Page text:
The Startup
Published in

The Startup

Understand Dockerfile

Introduction

Dockerfile is the basic concept for building Docker images. It is better to understand it if you want to dig into Docker image building scenarios a bit more deeply.

Dockerfile is a text file that contains a list of commands (instructions), which describes how a Docker image is built based on them. The command docker build tells Docker to build the image by following the content (instructions) inside the Dockerfile.

Structure and Format

Dockerfile starts with a FROM command which indicates the base image. The subsequent commands in the Docker file are executed on the base image which must be a valid image.

Here is the format:

# Comments
COMMAND arguments

A comment line starts with # and describes the purposes or whatever you want.

The COMMAND is not required to be uppercase but it is a convention here to distinguish them from arguments obviously.

An example of Dockerfile:

# The latest version of Ubuntu is used as the base image for this Dockerfile.
FROM ubuntu:latest
# Set the author field for the generated image.
MAINTAINER rocky.chen@example.com
# Run some commands.
RUN apt-get update && apt-get install -yq curl
RUN apt-get clean
# Commands to run when the generated image gets launched.
CMD ["top"]
CMD ["ls", "-l"]
# Set working directory and environment variables.
WORKDIR /root
ENV VAR1 version1
# Add a shell script to the generated image.
ADD run.sh /root/run.sh
RUN chmod +x run.sh
# Set entry point and argments for the generated image.
ENTRYPOINT ["./run.sh"]
CMD ["arg1"]

Build Context

To build your Docker image, you could call docker image build command by specifying building directory with the Dockerfile in the terminal and some arguments can be provided as well. For example:

$ docker image build .

It tells Docker to build an image according to the Docker file in the current directory, called the context of the build.

An important note here is the build is run by the Docker daemon instead of the CLI, so the entire context is transferred to the daemon. From the output of the building command above, this was shown at the beginning:

Sending build context to Docker daemon  3.584kB

As you noticed, the output also tells how many data transferred (3.584kB in the example). Therefore, a warning from Docker document is:

Do not use your root directory, /, as the PATH as it causes the build to transfer the entire contents of your hard drive to the Docker daemon.

A .dockerignore file is useful sometimes when you want to ignore some files in the Docker image context directory.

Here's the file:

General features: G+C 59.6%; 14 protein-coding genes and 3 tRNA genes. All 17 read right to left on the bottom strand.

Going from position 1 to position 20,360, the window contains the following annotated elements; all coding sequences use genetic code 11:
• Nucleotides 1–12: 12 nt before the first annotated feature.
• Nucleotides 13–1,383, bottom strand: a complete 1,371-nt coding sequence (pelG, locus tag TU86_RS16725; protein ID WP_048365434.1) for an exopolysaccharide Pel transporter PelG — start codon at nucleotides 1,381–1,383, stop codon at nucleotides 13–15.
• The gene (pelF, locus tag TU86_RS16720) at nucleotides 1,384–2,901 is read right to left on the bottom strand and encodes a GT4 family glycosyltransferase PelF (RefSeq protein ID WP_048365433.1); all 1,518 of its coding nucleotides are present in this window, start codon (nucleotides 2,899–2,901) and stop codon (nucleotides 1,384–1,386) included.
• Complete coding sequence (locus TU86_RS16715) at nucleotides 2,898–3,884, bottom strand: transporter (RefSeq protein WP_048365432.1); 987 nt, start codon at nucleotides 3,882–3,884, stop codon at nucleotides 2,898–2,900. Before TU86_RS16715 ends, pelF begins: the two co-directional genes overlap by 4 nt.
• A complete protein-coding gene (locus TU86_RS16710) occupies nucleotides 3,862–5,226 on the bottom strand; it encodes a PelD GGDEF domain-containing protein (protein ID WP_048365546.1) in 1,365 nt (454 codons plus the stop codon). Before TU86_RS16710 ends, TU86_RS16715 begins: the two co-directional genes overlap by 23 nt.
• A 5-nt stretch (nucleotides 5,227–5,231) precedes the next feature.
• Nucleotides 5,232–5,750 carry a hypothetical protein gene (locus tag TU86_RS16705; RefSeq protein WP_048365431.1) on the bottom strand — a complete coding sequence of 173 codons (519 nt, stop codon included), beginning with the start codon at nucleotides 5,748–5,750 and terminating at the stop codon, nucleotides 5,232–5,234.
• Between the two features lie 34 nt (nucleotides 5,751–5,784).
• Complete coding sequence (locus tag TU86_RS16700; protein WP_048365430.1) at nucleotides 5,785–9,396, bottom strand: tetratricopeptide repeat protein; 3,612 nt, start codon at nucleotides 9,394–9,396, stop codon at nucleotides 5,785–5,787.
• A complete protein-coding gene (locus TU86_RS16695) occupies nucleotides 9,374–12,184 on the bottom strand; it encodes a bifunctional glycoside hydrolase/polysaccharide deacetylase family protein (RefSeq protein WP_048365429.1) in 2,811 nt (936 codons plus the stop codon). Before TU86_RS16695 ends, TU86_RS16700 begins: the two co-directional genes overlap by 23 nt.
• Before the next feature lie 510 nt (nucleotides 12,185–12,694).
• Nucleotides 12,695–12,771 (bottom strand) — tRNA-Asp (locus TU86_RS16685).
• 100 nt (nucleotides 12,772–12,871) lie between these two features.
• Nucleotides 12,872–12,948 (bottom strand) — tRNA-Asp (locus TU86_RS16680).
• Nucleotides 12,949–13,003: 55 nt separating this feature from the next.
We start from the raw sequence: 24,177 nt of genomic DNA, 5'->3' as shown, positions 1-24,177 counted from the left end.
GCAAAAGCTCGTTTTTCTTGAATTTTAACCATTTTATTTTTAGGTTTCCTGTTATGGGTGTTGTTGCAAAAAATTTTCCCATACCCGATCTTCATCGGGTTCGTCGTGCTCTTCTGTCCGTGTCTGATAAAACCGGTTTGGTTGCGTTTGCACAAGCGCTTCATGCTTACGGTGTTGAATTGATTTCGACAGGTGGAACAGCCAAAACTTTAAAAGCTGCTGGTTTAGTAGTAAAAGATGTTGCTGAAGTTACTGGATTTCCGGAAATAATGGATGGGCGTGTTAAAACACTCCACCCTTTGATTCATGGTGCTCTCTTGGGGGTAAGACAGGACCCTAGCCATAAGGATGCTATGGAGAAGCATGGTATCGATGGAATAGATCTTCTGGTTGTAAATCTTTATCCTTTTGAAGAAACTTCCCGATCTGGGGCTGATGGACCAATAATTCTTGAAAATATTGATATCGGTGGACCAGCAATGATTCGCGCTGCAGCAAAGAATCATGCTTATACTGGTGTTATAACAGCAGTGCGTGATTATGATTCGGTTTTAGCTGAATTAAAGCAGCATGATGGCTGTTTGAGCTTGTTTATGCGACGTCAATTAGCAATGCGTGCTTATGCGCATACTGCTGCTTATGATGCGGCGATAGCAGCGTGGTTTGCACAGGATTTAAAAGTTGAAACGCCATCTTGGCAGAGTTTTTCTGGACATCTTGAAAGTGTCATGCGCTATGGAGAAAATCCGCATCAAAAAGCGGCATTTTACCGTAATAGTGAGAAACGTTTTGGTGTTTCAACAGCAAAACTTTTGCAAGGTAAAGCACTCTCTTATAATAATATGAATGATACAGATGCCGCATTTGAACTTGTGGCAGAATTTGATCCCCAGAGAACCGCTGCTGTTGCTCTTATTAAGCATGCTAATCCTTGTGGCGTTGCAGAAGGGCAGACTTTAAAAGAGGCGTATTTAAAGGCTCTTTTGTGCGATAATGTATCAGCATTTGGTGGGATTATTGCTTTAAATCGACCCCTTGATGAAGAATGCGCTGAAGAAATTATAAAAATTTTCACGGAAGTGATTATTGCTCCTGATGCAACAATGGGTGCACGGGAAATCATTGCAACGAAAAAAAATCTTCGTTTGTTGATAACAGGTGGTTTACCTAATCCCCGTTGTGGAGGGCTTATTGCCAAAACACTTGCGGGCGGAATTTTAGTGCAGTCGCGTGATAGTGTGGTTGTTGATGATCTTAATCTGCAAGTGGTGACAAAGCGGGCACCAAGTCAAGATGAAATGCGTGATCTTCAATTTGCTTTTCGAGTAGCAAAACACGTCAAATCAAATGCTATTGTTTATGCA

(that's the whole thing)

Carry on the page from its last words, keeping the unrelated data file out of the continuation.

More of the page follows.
Layers

When the Docker daemon builds your image, it executes the steps defined in the Dockerfile. A container is generated in each step and the instruction is run inside of the generated container. Once the instruction succeeds, the container is stored as a new image, as a new layer is added. The next instruction will build another new one on top of the previous one.

Let’s have a quick look on the fully output of building the example Dockerfile:

Sending build context to Docker daemon  3.584kB
Step 1/12 : FROM ubuntu:latest
---> d70eaf7277ea
Step 2/12 : MAINTAINER rocky.chen@example.com
---> Running in 5d1f44d64602
Removing intermediate container 5d1f44d64602
---> 82eb396b28ec
Step 3/12 : RUN apt-get update && apt-get install -yq curl
---> Running in cc6adb835c4d
...
Removing intermediate container cc6adb835c4d
---> bbd0dc87c576
Step 4/12 : RUN apt-get clean
---> Running in 7664a4778017
Removing intermediate container 7664a4778017
---> a9ed19e6119d
Step 5/12 : CMD ["top"]
---> Running in 7e37bb170506
Removing intermediate container 7e37bb170506
---> d6c8736f0e9f
Step 6/12 : CMD ["ls", "-l"]
---> Running in cbd1a7512232
Removing intermediate container cbd1a7512232
---> 0c087c832e7f
Step 7/12 : WORKDIR /root
---> Running in 3068d7075458
Removing intermediate container 3068d7075458
---> d80343d04808
Step 8/12 : ENV VAR1 version1
---> Running in ae6480ddac50
Removing intermediate container ae6480ddac50
---> 3c649e8e249c
Step 9/12 : ADD run.sh /root/run.sh
---> b0419c4d6864
Step 10/12 : RUN chmod +x run.sh
---> Running in 12520302b333
Removing intermediate container 12520302b333
---> f52955a93631
Step 11/12 : ENTRYPOINT ["./run.sh"]
---> Running in 22bc5cc335b1
Removing intermediate container 22bc5cc335b1
---> 409dee822026
Step 12/12 : CMD ["arg1"]
---> Running in 44cf42bcd050
Removing intermediate container 44cf42bcd050
---> 8c2b84201d65
Successfully built 8c2b84201d65
Successfully tagged myimage:latest

There are 12 steps per the output texts because there are 12 lines of instructions in the Dockerfile.

After all steps complete, the image could be shown in the output of the command docker image ls:

$ docker image ls
REPOSITORY TAG IMAGE ID CREATED SIZE
my_image latest 6c284ed9fe68 17 minutes ago 115MB

Cache